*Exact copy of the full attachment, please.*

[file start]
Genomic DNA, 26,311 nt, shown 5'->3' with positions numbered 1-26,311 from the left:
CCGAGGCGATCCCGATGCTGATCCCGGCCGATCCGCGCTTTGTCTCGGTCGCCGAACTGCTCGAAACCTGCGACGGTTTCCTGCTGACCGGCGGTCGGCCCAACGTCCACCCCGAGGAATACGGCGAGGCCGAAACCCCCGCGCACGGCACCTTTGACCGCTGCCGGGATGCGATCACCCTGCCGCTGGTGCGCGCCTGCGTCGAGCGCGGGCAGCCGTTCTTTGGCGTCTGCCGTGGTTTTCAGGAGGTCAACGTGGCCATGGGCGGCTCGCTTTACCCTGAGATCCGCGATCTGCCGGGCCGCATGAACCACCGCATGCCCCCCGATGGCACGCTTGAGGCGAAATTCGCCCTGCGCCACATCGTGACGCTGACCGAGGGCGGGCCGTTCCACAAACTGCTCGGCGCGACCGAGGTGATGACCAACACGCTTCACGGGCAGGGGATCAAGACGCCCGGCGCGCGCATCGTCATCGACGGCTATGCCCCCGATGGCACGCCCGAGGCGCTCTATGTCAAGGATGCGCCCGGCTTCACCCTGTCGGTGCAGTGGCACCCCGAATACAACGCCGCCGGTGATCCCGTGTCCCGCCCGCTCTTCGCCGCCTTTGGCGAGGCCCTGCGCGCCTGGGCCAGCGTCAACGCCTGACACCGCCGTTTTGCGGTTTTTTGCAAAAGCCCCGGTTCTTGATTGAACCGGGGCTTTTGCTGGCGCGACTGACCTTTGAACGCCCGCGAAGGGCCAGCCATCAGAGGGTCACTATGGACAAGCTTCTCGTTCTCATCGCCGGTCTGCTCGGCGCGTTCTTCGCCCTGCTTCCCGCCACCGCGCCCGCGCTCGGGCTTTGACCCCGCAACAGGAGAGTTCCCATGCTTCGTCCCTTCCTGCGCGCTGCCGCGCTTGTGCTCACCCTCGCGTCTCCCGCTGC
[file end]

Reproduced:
Genomic DNA, 26,311 nt, shown 5'->3' with positions numbered 1-26,311 from the left:
CCGAGGCGATCCCGATGCTGATCCCGGCCGATCCGCGCTTTGTCTCGGTCGCCGAACTGCTCGAAACCTGCGACGGTTTCCTGCTGACCGGCGGTCGGCCCAACGTCCACCCCGAGGAATACGGCGAGGCCGAAACCCCCGCGCACGGCACCTTTGACCGCTGCCGGGATGCGATCACCCTGCCGCTGGTGCGCGCCTGCGTCGAGCGCGGGCAGCCGTTCTTTGGCGTCTGCCGTGGTTTTCAGGAGGTCAACGTGGCCATGGGCGGCTCGCTTTACCCTGAGATCCGCGATCTGCCGGGCCGCATGAACCACCGCATGCCCCCCGATGGCACGCTTGAGGCGAAATTCGCCCTGCGCCACATCGTGACGCTGACCGAGGGCGGGCCGTTCCACAAACTGCTCGGCGCGACCGAGGTGATGACCAACACGCTTCACGGGCAGGGGATCAAGACGCCCGGCGCGCGCATCGTCATCGACGGCTATGCCCCCGATGGCACGCCCGAGGCGCTCTATGTCAAGGATGCGCCCGGCTTCACCCTGTCGGTGCAGTGGCACCCCGAATACAACGCCGCCGGTGATCCCGTGTCCCGCCCGCTCTTCGCCGCCTTTGGCGAGGCCCTGCGCGCCTGGGCCAGCGTCAACGCCTGACACCGCCGTTTTGCGGTTTTTTGCAAAAGCCCCGGTTCTTGATTGAACCGGGGCTTTTGCTGGCGCGACTGACCTTTGAACGCCCGCGAAGGGCCAGCCATCAGAGGGTCACTATGGACAAGCTTCTCGTTCTCATCGCCGGTCTGCTCGGCGCGTTCTTCGCCCTGCTTCCCGCCACCGCGCCCGCGCTCGGGCTTTGACCCCGCAACAGGAGAGTTCCCATGCTTCGTCCCTTCCTGCGCGCTGCCGCGCTTGTGCTCACCCTCGCGTCTCCCGCTGC